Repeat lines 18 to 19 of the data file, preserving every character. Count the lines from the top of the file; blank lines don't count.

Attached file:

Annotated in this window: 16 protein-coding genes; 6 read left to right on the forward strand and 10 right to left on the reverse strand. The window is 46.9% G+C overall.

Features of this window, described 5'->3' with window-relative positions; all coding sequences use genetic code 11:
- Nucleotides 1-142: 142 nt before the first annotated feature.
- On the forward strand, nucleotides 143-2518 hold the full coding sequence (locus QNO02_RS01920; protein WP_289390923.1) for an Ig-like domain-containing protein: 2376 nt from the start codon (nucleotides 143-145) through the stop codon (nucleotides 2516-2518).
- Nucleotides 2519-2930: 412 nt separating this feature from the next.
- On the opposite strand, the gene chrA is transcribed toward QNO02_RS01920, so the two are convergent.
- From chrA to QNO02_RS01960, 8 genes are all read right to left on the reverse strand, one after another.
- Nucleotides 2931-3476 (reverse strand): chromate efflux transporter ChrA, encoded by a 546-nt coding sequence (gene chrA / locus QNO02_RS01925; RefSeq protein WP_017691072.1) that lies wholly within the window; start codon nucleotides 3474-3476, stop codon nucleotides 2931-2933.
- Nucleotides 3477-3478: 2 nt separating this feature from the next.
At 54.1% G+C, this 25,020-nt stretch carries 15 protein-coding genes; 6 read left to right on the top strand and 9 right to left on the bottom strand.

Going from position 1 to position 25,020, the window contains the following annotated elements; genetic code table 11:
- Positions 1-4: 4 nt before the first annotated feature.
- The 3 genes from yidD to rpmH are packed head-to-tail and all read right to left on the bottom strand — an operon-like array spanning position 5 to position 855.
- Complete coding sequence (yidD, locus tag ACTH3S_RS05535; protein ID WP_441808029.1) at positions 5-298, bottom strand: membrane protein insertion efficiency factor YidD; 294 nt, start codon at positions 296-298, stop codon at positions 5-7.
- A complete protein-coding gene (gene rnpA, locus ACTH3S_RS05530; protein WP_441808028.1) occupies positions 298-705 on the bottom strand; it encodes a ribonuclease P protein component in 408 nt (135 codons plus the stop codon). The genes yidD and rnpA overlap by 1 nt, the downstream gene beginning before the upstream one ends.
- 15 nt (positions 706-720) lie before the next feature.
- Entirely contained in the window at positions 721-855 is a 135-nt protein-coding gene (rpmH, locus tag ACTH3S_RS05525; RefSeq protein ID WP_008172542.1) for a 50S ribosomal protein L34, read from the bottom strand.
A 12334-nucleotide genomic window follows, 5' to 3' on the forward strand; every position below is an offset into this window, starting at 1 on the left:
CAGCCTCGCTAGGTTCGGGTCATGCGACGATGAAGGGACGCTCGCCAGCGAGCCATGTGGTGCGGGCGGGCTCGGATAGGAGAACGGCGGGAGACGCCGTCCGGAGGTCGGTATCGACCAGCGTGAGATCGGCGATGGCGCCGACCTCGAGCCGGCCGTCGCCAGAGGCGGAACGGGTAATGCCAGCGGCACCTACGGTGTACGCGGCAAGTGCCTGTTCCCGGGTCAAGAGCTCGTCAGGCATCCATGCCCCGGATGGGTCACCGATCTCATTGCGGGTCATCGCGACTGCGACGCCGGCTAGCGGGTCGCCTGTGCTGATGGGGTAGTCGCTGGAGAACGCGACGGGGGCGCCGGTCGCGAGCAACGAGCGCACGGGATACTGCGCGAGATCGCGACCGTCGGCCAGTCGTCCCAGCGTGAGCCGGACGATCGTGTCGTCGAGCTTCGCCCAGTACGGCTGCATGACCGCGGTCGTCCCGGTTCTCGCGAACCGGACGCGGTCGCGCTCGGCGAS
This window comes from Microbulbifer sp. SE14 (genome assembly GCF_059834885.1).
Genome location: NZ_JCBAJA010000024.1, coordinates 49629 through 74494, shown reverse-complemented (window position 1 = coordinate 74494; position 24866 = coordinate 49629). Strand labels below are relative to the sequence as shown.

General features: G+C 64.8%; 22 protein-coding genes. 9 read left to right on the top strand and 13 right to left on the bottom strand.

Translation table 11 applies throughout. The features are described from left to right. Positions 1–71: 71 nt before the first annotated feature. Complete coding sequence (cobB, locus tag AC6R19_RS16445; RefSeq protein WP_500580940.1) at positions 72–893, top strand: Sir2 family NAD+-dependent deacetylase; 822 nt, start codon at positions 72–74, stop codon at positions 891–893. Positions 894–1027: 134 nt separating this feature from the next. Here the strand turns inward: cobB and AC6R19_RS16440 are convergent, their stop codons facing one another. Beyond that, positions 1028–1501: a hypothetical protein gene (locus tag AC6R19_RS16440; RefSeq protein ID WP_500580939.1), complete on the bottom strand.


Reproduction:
A 12334-nucleotide genomic window follows, 5' to 3' on the forward strand; every position below is an offset into this window, starting at 1 on the left:
CAGCCTCGCTAGGTTCGGGTCATGCGACGATGAAGGGACGCTCGCCAGCGAGCCATGTGGTGCGGGCGGGCTCGGATAGGAGAACGGCGGGAGACGCCGTCCGGAGGTCGGTATCGACCAGCGTGAGATCGGCGATGGCGCCGACCTCGAGCCGGCCGTCGCCAGAGGCGGAACGGGTAATGCCAGCGGCACCTACGGTGTACGCGGCAAGTGCCTGTTCCCGGGTCAAGAGCTCGTCAGGCATCCATGCCCCGGATGGGTCACCGATCTCATTGCGGGTCATCGCGACTGCGACGCCGGCTAGCGGGTCGCCTGTGCTGATGGGGTAGTCGCTGGAGAACGCGACGGGGGCGCCGGTCGCGAGCAACGAGCGCACGGGATACTGCGCGAGATCGCGACCGTCGGCCAGTCGTCCCAGCGTGAGCCGGACGATCGTGTCGTCGAGCTTCGCCCAGTACGGCTGCATGACCGCGGTCGTCCCGGTTCTCGCGAACCGGACGCGGTCGCGCTCGGCGAS